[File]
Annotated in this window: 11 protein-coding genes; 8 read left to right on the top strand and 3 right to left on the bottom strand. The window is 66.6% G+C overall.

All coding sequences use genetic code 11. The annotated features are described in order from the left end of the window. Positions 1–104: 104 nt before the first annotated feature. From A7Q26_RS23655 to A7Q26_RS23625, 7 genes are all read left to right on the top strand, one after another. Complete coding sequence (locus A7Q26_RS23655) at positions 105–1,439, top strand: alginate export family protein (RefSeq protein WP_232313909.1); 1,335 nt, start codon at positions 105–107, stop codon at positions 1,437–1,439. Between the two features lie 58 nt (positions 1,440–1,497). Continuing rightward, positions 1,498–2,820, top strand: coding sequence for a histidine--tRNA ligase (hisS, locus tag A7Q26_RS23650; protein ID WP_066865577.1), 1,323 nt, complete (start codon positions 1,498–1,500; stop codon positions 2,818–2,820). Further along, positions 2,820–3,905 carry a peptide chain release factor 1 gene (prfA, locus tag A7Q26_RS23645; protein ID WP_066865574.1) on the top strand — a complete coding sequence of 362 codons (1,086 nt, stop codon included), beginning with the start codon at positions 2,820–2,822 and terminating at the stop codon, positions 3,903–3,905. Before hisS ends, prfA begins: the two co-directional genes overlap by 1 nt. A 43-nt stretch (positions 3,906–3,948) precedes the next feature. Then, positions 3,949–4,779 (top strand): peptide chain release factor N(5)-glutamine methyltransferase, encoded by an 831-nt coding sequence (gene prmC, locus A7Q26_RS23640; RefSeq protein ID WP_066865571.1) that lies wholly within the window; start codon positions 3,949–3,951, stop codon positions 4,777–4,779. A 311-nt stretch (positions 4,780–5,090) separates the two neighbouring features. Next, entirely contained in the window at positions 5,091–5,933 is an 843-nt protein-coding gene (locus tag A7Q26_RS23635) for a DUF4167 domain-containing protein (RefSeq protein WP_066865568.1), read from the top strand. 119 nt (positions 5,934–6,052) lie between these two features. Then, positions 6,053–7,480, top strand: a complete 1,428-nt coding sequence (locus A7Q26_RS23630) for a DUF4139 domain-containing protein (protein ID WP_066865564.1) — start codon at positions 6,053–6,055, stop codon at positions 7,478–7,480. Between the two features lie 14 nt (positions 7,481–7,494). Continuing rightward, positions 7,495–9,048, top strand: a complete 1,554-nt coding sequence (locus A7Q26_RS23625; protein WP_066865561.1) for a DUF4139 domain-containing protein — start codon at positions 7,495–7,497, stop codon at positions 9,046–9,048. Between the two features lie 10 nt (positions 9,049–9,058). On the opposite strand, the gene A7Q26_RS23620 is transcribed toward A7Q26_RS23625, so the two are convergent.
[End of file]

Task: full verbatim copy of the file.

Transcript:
Annotated in this window: 11 protein-coding genes; 8 read left to right on the top strand and 3 right to left on the bottom strand. The window is 66.6% G+C overall.

All coding sequences use genetic code 11. The annotated features are described in order from the left end of the window. Positions 1–104: 104 nt before the first annotated feature. From A7Q26_RS23655 to A7Q26_RS23625, 7 genes are all read left to right on the top strand, one after another. Complete coding sequence (locus A7Q26_RS23655) at positions 105–1,439, top strand: alginate export family protein (RefSeq protein WP_232313909.1); 1,335 nt, start codon at positions 105–107, stop codon at positions 1,437–1,439. Between the two features lie 58 nt (positions 1,440–1,497). Continuing rightward, positions 1,498–2,820, top strand: coding sequence for a histidine--tRNA ligase (hisS, locus tag A7Q26_RS23650; protein ID WP_066865577.1), 1,323 nt, complete (start codon positions 1,498–1,500; stop codon positions 2,818–2,820). Further along, positions 2,820–3,905 carry a peptide chain release factor 1 gene (prfA, locus tag A7Q26_RS23645; protein ID WP_066865574.1) on the top strand — a complete coding sequence of 362 codons (1,086 nt, stop codon included), beginning with the start codon at positions 2,820–2,822 and terminating at the stop codon, positions 3,903–3,905. Before hisS ends, prfA begins: the two co-directional genes overlap by 1 nt. A 43-nt stretch (positions 3,906–3,948) precedes the next feature. Then, positions 3,949–4,779 (top strand): peptide chain release factor N(5)-glutamine methyltransferase, encoded by an 831-nt coding sequence (gene prmC, locus A7Q26_RS23640; RefSeq protein ID WP_066865571.1) that lies wholly within the window; start codon positions 3,949–3,951, stop codon positions 4,777–4,779. A 311-nt stretch (positions 4,780–5,090) separates the two neighbouring features. Next, entirely contained in the window at positions 5,091–5,933 is an 843-nt protein-coding gene (locus tag A7Q26_RS23635) for a DUF4167 domain-containing protein (RefSeq protein WP_066865568.1), read from the top strand. 119 nt (positions 5,934–6,052) lie between these two features. Then, positions 6,053–7,480, top strand: a complete 1,428-nt coding sequence (locus A7Q26_RS23630) for a DUF4139 domain-containing protein (protein ID WP_066865564.1) — start codon at positions 6,053–6,055, stop codon at positions 7,478–7,480. Between the two features lie 14 nt (positions 7,481–7,494). Continuing rightward, positions 7,495–9,048, top strand: a complete 1,554-nt coding sequence (locus A7Q26_RS23625; protein WP_066865561.1) for a DUF4139 domain-containing protein — start codon at positions 7,495–7,497, stop codon at positions 9,046–9,048. Between the two features lie 10 nt (positions 9,049–9,058). On the opposite strand, the gene A7Q26_RS23620 is transcribed toward A7Q26_RS23625, so the two are convergent.